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SUBJECT: High-Voltage Lithium-Ion Vehicle Batteries
OBJECTIVE: Upon the conclusion of this series, the fire service responder will have a better understanding of the thermal events that can and have occurred involving liquid-cooled, high-voltage batteries at vehicle collision or fire-related incidents.
TASK: Upon the conclusion of this series, fire service responders shall be able to develop department guidelines for dealing with liquid-cooled, high-voltage batteries at a vehicle collision or fire-related incident.
In Part 1, we learned that the 360-volt battery is liquid cooled in order to maintain its optimal operating temperature. The battery coolant is just over six quarts of standard General Motors (GM) antifreeze. We also noted that the T-shaped high-voltage battery is mounted inside the center tunnel area of the vehicle. This Part 2 column provides an overview of several fire incidents during 2011 in which a Chevrolet VOLT was present and explains what investigators determined happened in each case. These case study incidents resulted in the National Highway Traffic Safety Administration (NHTSA) issuing interim recommendations for responders when dealing with hybrid or electric vehicle collisions or fires involving a high-voltage battery.
A structure fire was reported to the Litch-field County, CT, Dispatch Center at approximately 4:12 A.M. on April 14, 2011, on a rural road in Barkhamsted. Responding firefighters from Barkhamsted, with assistance from six other mutual aid fire departments, arrived to find a single-family residence with its attached, two-car garage fully involved. The aggressive, offensive attack by the firefighters with a pre-connected 2½-inch attack line knocked down the body of fire and essentially saved the two-story home. As the smoke cleared, the remains of two burnt vehicles were visible inside the garage – one a 2011 Chevrolet Volt.
What caught the attention of the news media was the fact that an electric Volt was involved and the possibility that it could have been the origin of the fire. This would have been the first structural fire or total loss vehicle fire involving a mass-produced electric vehicle in the U.S. However, the investigation determined that the Volt was simply a “victim” of the garage fire. The origin of the fire was determined to be in the area of electrical wiring plugged into the vehicle next to the Volt: a 1987 Suzuki Samurai vehicle that had been modified into an all-electric vehicle by the homeowner.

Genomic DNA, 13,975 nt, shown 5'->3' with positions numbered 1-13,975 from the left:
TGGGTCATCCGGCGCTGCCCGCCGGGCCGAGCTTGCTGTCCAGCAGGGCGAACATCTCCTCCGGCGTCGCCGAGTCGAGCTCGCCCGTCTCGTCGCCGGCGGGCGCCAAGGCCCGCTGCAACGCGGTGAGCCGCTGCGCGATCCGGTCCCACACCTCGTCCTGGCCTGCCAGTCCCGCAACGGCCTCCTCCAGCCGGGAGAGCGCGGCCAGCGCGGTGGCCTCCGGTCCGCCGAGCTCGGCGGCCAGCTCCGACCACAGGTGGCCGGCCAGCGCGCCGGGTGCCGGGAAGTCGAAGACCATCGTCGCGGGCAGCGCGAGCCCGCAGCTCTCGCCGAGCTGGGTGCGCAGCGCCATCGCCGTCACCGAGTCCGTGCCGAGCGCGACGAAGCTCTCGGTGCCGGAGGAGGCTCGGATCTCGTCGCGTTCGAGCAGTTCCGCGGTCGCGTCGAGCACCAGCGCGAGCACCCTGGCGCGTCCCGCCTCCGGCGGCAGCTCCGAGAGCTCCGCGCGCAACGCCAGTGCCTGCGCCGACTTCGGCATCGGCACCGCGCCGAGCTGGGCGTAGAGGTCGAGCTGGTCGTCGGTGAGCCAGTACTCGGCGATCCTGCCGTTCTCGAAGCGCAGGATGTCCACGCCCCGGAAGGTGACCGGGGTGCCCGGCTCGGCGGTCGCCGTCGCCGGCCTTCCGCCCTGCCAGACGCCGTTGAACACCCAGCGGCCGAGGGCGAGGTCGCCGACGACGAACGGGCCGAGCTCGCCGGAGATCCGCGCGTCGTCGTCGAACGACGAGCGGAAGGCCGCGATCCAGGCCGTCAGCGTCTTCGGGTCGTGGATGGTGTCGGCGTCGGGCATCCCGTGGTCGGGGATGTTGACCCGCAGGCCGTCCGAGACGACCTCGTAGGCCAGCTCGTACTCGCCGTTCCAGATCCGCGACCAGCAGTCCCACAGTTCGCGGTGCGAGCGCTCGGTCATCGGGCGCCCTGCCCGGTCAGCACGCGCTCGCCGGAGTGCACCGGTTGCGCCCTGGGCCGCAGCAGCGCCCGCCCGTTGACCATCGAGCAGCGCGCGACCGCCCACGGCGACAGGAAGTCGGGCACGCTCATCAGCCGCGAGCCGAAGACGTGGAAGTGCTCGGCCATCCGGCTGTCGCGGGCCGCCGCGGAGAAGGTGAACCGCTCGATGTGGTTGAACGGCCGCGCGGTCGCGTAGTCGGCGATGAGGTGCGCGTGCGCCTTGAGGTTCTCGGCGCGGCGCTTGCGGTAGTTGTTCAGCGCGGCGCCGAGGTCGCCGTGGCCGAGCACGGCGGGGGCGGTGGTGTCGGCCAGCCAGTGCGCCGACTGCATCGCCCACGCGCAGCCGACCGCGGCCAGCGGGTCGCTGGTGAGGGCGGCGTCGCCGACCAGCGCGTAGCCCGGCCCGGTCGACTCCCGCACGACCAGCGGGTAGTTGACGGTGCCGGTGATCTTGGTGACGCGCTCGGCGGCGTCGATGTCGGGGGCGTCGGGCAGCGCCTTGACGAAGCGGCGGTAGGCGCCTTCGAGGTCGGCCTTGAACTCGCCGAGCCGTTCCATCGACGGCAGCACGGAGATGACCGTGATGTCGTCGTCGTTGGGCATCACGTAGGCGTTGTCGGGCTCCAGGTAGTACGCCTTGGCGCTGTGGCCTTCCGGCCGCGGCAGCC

Although investigators cleared the Volt of being the point of origin in the garage fire, the burned Volt experienced what could best be described as an unexpected electrical shorting incident days later. Three days after the fire, moisture from overnight rain mixed with the coolant inside the Volt’s fire-damaged lithium-ion high-voltage battery and caused electrical short circuiting of the battery. There was no damage caused in this near-rekindle, but the message was clear: collision or fire-damaged high-voltage batteries may need to be treated differently by the fire service.
On Sunday, Oct. 30, yet another garage, with a Chevrolet Volt parked inside, caught fire; this time in North Carolina. The fire started inside an attached three-bay garage of a 5,700-square-foot home in Mooresville. The 2011 Volt, plugged into a Siemens-brand 240-volt electric vehicle recharging station in the garage, was in one bay, along with a 2007 Nissan Armada SUV in the second bay, and a variety of household objects and toys in the third bay. Again, media attention focused on whether the Volt or its charger had caused the fire.
Iredell County Chief Deputy Fire Marshal Garland Cloer’s investigation determined that in fact, the Volt was once again just a fire “victim” and not the probable cause of the reported $1.2 million fire loss. The fire is still under investigation. This time, however, the high-voltage battery inside the burnt Chevrolet Volt was “stabilized” and drained of its coolant fluid at the scene by GM technicians. There was no further issue with this stabilized battery.